It was this intense sense of the infinite difference between right and wrong, this singleness of eye, this purity of heart, which was the very cause of his high theological insight; so that in him were fulfilled the words, the words of my text,--"The pure in heart shall see God." For he saw God, not by calculations of logic, but by the intuition of the higher reason, as the perfectly good Being, who had by the very necessity of His own perfect goodness a perfect hatred of all that was evil, and a perfect desire to deliver all His creatures from that evil at any sacrifice, even at the sacrifice of Himself. He beheld by the eye of that highest reason, which is faith itself, a Divine love, which could not live alone and self-content in the abyss, but went forth eternally to create, to rule, to hear, to help, to save all who would be saved, to forgive all who would be forgiven. And that same singleness of heart bade him go and do likewise, and copy according to his powers that God whom he had seen revealed in his Lord.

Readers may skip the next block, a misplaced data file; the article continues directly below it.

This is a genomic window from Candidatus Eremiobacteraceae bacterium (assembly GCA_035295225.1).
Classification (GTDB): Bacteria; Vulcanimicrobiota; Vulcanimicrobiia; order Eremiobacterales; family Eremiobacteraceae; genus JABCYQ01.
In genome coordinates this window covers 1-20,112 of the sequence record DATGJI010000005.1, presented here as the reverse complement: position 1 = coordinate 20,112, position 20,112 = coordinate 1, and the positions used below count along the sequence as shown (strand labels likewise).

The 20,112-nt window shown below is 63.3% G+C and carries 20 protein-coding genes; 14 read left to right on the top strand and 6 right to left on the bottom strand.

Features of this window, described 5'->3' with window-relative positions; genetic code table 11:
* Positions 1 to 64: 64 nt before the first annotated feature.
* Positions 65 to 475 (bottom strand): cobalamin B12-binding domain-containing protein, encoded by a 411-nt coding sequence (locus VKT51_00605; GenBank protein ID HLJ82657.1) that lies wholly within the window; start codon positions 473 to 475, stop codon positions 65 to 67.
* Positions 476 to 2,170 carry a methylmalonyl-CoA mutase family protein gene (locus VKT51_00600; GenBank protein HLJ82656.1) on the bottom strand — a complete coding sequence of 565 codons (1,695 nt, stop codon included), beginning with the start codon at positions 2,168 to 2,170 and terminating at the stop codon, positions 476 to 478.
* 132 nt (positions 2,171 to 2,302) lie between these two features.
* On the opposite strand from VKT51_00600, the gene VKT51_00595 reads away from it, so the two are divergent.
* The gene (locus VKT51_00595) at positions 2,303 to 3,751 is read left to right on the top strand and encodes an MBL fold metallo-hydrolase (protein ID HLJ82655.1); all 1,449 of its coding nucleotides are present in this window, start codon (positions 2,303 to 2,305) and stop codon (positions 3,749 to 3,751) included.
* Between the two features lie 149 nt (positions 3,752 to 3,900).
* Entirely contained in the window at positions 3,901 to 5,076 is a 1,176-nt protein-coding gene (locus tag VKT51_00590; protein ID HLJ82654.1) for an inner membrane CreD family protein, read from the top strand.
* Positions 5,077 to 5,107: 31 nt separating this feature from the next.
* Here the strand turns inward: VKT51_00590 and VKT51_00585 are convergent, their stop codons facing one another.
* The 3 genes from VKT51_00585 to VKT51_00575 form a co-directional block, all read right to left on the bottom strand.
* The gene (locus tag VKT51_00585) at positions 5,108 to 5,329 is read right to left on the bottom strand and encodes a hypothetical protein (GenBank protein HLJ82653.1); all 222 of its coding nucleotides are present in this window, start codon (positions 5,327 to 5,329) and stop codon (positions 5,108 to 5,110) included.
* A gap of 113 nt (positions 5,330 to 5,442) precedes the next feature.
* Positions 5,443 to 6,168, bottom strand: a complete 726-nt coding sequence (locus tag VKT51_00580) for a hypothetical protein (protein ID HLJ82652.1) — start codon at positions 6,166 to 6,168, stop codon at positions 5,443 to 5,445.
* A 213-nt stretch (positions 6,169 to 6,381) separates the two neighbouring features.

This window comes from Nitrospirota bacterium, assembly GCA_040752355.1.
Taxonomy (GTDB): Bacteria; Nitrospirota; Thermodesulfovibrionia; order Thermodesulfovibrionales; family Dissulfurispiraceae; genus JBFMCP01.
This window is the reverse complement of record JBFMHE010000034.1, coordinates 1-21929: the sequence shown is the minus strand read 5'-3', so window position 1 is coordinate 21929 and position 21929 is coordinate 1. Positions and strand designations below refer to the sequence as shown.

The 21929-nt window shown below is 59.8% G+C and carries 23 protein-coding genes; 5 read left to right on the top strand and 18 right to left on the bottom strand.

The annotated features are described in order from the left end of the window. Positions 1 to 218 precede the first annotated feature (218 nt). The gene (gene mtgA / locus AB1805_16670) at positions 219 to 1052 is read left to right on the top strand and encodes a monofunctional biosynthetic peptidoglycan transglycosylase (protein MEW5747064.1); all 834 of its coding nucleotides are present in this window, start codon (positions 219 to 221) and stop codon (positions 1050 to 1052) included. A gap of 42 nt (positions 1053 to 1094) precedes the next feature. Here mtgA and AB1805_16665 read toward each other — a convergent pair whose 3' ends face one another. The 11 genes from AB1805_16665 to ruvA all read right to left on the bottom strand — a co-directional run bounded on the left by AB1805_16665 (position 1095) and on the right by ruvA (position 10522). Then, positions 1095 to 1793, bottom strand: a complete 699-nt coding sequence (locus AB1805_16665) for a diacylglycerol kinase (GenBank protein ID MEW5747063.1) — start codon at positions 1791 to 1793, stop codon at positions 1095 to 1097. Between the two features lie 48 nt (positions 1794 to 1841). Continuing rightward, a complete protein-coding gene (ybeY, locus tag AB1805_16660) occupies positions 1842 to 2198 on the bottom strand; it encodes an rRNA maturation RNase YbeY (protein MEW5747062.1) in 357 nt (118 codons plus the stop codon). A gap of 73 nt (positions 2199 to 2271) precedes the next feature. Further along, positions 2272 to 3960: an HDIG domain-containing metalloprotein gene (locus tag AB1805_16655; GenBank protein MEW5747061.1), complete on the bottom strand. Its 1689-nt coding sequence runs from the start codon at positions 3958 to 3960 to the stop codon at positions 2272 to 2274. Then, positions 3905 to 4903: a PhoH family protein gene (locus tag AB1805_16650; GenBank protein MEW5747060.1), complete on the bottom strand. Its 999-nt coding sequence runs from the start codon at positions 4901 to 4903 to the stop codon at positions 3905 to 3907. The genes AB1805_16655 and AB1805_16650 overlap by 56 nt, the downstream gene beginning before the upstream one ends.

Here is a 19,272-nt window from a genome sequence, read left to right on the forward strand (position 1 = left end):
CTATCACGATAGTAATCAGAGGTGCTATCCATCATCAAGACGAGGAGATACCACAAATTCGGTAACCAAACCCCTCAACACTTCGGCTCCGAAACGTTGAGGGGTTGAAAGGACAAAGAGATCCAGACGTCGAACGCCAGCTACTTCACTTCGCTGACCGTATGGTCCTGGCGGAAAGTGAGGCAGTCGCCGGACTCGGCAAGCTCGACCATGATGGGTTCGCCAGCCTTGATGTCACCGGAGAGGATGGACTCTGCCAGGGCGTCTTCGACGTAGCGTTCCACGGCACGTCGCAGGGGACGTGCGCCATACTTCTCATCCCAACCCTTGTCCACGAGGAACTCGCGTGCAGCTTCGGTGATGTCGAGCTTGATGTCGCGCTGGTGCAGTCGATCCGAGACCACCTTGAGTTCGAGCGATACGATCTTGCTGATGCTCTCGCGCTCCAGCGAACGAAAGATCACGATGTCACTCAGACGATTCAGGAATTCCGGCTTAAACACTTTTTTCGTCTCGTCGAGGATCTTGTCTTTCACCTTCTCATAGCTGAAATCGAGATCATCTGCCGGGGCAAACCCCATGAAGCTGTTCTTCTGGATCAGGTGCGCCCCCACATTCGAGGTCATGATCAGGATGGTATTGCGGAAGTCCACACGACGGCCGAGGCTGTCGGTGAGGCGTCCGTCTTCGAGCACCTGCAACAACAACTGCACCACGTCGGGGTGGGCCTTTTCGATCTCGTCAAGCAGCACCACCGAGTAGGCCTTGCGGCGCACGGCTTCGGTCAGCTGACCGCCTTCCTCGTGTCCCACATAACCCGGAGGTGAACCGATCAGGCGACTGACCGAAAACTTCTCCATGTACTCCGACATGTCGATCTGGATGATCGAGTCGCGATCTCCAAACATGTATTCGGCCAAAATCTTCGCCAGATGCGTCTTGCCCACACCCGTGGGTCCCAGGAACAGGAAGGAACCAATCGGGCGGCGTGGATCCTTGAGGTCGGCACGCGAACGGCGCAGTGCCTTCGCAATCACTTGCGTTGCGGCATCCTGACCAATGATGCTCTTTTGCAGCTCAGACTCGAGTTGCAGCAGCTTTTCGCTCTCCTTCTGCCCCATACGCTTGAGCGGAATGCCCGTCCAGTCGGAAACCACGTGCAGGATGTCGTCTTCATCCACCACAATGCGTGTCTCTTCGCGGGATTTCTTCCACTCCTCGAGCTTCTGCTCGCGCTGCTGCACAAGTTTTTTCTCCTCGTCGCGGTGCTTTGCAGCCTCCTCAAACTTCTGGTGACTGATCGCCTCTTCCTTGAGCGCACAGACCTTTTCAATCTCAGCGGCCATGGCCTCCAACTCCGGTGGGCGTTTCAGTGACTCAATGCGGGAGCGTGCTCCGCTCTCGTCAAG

And, therefore, he could not but go forth himself to seek and to save. He could not but throw himself into practical work; and, most of all, into work for those who seemed to him neglected and oppressed, weak and endangered. This was the inspiring cause of his practical chivalry towards women, the inspiring cause of all that he did, or tried to do, for their higher education, their social status, and last, but not least, of this little humble endeavour to send forth a better class of maidservants into the families of those who felt their need of them. This also he had to do; and he did it, as he did all things, in a simple practical fashion. For as he was no dreamer in philosophy, content with fine words which had no practical bearing on morality, so he was no dreamer on social subjects, content with theories for the reconstruction of the church or of society, which must be carried out--if at all--by schism or revolution. He dared not dream of re-constructing society; for he believed that God had constructed it. lie taught that the powers that bo, whether spiritual, political, or social, were ordained of God; that we must respect them, understand them, use them, develope them, reform, them, if they have been de-formed, but never cast them away, for they are institutions of the Living Kingdom of the Living Christ. So ho believed; and therefore he held that he that believeth will not make haste, but be content with the day of small things, and use the tools which God had put ready to his hand, content with getting a little more right done here, and a little more there, by old-fashioned methods and on old-fashioned principles, instead of attempting some vast and daring scheme, and--as he himself phrased it--casting oneself down from the pinnacle of the temple, in vain hopes that God's angels might support one in their hands.